The policies and programmes of the Government are aimed at striking a balance between economic development and conservation of environment and forests, but the challenge is how to mainstream environment related activities in the development process, says G.V. Subrahmanyam, Advisor in the Union Ministry of Environment and Forests.
Delivering the inaugural address of the three-day international conference on “Biodiversity and aquatic toxicology”, being organised by the department of zoology and aquaculture of Acharya Nagarjuna University here, on Saturday, Dr. Subrahmanyam said that the need for conservation and clean environment became even more important in the face of increasing population, continuing urbanisation and industrial pollution. India was the first country to enact the Biodiversity Act and rules and also form the National Biodiversity Authority, he pointed out.
Dr. Subrahmanyam called upon the young generation to take advantage of the vast scope available in the area of research and development in biodiversity and toxicology. He stressed the need for effectively involving trained experts, local people, college students, teachers and universities in preparing “people's biodiversity registers”. A long-time ecological monitoring system with focus on preserving biodiversity hot spots like the Eastern Ghats should be evolved, he suggested, and added that the Government had been making efforts in that direction.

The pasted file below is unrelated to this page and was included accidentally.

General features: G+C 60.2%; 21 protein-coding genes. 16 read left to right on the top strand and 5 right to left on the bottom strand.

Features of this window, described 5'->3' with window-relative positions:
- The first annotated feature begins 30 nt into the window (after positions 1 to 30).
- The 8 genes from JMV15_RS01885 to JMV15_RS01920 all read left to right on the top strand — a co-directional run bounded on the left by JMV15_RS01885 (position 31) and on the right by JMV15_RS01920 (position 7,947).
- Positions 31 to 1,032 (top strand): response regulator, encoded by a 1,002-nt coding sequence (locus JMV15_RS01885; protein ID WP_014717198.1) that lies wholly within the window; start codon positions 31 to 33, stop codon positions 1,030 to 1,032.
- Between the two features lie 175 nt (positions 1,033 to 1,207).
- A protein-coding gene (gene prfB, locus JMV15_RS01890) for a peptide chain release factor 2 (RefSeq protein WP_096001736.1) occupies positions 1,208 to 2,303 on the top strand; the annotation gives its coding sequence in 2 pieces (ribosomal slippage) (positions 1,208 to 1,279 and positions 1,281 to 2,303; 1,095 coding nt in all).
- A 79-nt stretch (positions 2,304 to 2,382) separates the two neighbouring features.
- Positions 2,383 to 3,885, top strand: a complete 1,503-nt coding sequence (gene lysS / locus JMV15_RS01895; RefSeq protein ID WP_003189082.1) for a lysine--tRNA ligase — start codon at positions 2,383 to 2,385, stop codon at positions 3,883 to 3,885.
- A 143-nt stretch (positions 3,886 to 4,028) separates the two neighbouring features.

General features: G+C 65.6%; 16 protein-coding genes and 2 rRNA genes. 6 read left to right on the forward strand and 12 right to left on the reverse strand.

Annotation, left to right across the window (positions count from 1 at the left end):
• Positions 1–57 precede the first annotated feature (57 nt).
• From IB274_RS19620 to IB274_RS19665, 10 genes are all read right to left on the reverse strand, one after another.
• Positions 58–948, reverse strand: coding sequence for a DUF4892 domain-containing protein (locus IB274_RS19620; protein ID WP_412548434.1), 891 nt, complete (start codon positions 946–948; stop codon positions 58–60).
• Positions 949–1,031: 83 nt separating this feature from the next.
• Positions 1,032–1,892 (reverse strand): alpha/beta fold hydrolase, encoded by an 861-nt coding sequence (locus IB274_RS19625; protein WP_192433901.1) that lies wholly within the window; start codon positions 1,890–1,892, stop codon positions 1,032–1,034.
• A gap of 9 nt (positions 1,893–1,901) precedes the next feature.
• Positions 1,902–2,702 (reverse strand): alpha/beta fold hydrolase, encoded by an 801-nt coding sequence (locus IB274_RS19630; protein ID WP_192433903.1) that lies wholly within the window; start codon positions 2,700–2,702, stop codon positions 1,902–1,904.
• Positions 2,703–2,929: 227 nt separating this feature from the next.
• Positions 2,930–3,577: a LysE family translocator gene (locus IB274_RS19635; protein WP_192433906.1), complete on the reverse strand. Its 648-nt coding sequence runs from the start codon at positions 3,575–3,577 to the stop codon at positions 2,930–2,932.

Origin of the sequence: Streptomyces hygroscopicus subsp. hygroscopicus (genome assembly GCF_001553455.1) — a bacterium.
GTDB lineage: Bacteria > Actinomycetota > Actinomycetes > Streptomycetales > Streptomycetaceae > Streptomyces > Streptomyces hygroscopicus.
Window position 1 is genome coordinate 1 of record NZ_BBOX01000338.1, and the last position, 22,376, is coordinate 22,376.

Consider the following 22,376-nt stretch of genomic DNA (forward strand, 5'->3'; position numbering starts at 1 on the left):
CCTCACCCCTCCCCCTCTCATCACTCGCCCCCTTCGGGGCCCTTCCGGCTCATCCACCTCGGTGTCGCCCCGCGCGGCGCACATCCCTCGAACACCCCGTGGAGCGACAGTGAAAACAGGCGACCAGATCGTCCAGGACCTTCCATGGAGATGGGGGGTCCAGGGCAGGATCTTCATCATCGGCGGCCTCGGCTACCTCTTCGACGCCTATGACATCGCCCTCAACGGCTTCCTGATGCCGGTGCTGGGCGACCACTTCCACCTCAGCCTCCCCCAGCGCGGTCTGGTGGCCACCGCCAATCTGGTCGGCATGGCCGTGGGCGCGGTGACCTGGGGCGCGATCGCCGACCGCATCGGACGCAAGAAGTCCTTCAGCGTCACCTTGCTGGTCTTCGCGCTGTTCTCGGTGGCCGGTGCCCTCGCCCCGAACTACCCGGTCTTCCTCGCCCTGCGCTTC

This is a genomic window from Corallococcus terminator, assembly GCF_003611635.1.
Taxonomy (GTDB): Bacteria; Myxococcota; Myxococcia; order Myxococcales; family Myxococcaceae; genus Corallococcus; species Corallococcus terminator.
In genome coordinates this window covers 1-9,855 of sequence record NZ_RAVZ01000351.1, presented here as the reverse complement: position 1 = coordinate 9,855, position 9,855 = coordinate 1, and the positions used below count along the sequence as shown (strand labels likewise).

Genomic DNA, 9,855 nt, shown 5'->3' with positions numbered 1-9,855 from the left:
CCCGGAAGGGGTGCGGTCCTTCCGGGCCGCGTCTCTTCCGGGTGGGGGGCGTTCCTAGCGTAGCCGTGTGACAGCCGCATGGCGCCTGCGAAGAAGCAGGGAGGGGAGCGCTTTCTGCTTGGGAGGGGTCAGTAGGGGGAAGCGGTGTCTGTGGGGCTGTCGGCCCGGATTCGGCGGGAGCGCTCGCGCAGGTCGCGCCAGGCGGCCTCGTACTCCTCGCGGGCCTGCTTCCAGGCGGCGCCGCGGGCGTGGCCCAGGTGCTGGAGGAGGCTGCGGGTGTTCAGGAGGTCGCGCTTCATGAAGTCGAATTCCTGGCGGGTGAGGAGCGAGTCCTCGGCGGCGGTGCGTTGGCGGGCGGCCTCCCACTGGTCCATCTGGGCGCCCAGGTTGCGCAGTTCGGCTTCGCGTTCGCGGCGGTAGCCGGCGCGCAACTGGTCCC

Talking about the impetus being given by the Government to research activities, Dr. Subrahmanyam said that a national environmental science fellowship programme was being implemented to provide Rs. 30 lakh per year to each fellow for carrying out cutting edge research in biodiversity and environmental protection. Anticipatory research should be taken up for better conservation of biodiversity and India should show the path to the world in this area, he added.
In his presidential address, ANU Vice-Chancellor Y.R. Haragopal Reddy said that the protection and conservation of aquatic organisms should be given more focus and more research should be encouraged on fresh water bodies, study of lakes and fresh water eco-systems.
Professor Tomislav Karanovic from the Hanyang University (South Korea), Arun Ninawe, Advisor in the Department of Biotechnology, New Delhi, S.K. Prasada Rao, Senior Toxicologist in the US Environmental Protection Agency, ANU Rector K. Viyyanna Rao and others were present.